Not every home has the space for a separate playroom, which is precisely why toy storage ideas for a living room are so necessary. It is, as its name suggests, a room to be lived in, and so, all signs of family life are part and parcel of this area within your home.
While some people are more than happy to leave anything from Lego in its thousands to a doll’s afternoon tea party strewn across the rug and central coffee table, most (like interior designer Elizabeth Krueger whose living room design, above, has lots of potential for hidden toy storage) prefer to tidy it all away when playtime’s over to return it to its grown-up glory.
Toy storage ideas for living rooms can be incredibly easy to integrate or they can be more complex, made-to-measure solutions. These top five considerations should make life a little more orderly without you ever feeling as though you’re spoiling their fun.
Sizeable wicker baskets don’t simply make for perfect log baskets, they’re well-suited to storing larger toys. They’re made for throwing everything in because there’s no internal compartments or shelving, meaning you needn’t worry about careful organisation. Children will love rummaging for their favourite something too, or tipping it all out again.
The real beauty is that you can use it to keep a few spare blankets in to conveniently conceal the contents and the exterior will add further colour or texture to your room’s decor.
Remember that not all toys are big and bulky, and that smaller toys can be stored away in decorative trinket boxes. See this as an excuse to indulge in any treasure boxes that you’ve had on your wishlist and that will be a welcome addition to a bookcase or console table.
Living room toy storage furniture is often already in-situ, staring back at you. Making the most of your existing living room furniture is always a convenient and helpful place to begin. Identify which items have storage space that you’d be happy to consider freeing up – it’s important not to surrender every piece of storage space, because this is a room for everybody to enjoy.
Perhaps you have a storage coffee table, a console table or sideboard with drawers aplenty, or even an ottoman or trunk that lifts to reveal hidden depths. Once you’ve taken stock, now it’s time to declutter. Take a few hours one weekend morning and get the whole family involved so that you can take on the task together and encourage each other’s ruthlessness. If you have enough drawer space, you could allocate each child a drawer of their own to take care of their respective toys. They’ll enjoy having a space to claim as their own and it means you’re not always tasked with the tidying.[/image_block]
You can apply the declutter rationale to furniture in other rooms nearby and relocate some toy storage elsewhere so that it’s not all necessarily kept within the living room’s confines.
Image Credit: Ali Budd
If you’d like to avoid having extra furniture taking up floor space, or if you’d like to keep your living room furniture separate to toy storage, then having fitted cabinets recessed into your walls (if they have the depth available) is worth considering. Or, having bespoke cupboards built that will have a minimal footprint but well-thought out storage configurations inside.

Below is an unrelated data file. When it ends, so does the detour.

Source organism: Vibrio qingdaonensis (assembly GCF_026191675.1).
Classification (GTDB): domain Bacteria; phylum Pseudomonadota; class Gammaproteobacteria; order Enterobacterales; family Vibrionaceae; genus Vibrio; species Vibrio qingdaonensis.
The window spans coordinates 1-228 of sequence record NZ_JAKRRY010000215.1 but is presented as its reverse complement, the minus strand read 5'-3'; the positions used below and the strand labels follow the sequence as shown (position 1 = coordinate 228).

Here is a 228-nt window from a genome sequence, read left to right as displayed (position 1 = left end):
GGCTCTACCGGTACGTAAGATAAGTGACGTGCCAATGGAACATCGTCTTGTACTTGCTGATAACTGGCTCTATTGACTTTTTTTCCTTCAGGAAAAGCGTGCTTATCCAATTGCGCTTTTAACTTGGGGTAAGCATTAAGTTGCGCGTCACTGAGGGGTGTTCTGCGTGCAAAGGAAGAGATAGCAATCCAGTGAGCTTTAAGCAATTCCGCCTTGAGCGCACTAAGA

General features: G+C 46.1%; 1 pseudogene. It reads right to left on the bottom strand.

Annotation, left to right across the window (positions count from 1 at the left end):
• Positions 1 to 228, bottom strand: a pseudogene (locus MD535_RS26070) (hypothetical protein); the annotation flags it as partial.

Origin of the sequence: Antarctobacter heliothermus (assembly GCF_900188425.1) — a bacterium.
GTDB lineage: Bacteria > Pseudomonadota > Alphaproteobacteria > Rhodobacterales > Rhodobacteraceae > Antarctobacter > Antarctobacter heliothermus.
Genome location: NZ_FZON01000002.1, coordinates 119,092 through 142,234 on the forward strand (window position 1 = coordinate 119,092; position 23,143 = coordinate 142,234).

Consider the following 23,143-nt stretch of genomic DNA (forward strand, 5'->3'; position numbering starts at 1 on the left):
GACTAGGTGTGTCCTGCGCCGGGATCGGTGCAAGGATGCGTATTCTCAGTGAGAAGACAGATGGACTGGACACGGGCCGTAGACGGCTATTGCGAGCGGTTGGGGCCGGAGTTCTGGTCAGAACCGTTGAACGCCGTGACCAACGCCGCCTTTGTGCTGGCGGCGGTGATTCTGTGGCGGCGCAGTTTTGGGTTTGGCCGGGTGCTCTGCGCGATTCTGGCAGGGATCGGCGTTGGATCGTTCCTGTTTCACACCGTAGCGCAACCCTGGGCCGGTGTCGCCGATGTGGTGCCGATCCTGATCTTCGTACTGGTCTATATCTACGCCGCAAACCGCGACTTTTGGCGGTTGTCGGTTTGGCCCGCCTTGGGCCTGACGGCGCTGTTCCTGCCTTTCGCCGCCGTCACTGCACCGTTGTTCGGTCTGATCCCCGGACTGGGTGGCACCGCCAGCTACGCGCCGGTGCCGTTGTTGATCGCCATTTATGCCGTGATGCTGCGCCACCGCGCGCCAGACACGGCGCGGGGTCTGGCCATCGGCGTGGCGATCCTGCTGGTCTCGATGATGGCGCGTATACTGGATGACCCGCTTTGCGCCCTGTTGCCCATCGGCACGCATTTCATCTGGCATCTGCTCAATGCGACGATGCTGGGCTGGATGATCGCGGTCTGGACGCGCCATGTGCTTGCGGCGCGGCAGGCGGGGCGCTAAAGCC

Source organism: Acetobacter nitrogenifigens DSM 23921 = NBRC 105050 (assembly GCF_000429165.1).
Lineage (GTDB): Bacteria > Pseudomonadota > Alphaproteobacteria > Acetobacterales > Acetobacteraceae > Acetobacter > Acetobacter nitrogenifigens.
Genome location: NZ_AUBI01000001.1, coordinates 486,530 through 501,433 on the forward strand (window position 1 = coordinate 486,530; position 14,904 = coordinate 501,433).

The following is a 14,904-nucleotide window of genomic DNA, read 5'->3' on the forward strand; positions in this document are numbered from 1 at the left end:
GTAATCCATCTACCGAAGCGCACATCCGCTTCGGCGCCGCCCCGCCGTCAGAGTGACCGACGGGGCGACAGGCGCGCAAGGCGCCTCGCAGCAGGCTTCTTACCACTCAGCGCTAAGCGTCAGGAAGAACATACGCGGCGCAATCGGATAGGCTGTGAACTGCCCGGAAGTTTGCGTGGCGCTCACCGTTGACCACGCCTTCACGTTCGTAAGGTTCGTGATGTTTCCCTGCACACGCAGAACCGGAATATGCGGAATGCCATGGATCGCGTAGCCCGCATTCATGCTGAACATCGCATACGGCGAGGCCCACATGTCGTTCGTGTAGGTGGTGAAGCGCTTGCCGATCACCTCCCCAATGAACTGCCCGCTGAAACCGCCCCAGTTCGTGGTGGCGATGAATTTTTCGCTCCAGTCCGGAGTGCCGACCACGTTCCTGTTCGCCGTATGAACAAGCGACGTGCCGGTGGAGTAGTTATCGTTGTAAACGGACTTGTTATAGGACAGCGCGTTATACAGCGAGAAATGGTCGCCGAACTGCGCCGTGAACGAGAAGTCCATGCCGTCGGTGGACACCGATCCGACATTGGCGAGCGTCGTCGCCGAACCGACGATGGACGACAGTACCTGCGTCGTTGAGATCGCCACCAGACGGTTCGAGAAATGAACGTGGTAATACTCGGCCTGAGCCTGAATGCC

Adjustable shelving so that you have the flexibility to store different sized items, storage racks attached to the door insides and drawers at the base give you a highly versatile, focused place to keep children’s toys all in one place. But from the outside, they will appear as elegant as the rest of your living room’s interior.
Image Credit: Elicyon
Bay windows aren’t solely an object of beauty in a sitting room, but they provide you with a vast amount of space to transform into both seating and storage. Having a window seat built is one of the best ways to utilise a bay window – or any window with a deep and generous sill. It gives you extra seating in the room and has such calming, romantic connotations attached to it. The depths beneath are perfect for turning into storage cupboards. If you really want them to blend into the background, choose the same colour as your walls and a touch-catch mechanism.
Better still, if your room has panelling or patterned wallpaper, this will disguise the cupboard’s opening greater still. Again, have shelving fitted so that you can use the full volume of the space in an organised way and have some fun with how you decorate the cupboard’s interior, like decorative wallpaper lining the inside or contrasting paint colours.
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It’s far from uncommon to have a bookcase in your living room. In some instances they’re vast, wall-to-wall, ceiling-to-floor showcases that can house nothing but books, or a more intriguing collection of curios, books and even a section as a mini bar. Other times they’re more modest, narrow designs, but still with plenty of shelf space for filling.
Instead of putting children’s books in you boxes or in a cupboard, make them a part of your display shelving. Dedicating one shelf to a mixture of children’s pocket-sized books, colourful pop-out books and illustrated short stories is a lovely way to tell your family’s own story. Position them at child-friendly height so that they can come in, help themselves and find somewhere comfortable to read along – with you or with the company of a cuddly toy pulled out from nearby toy-laden basket.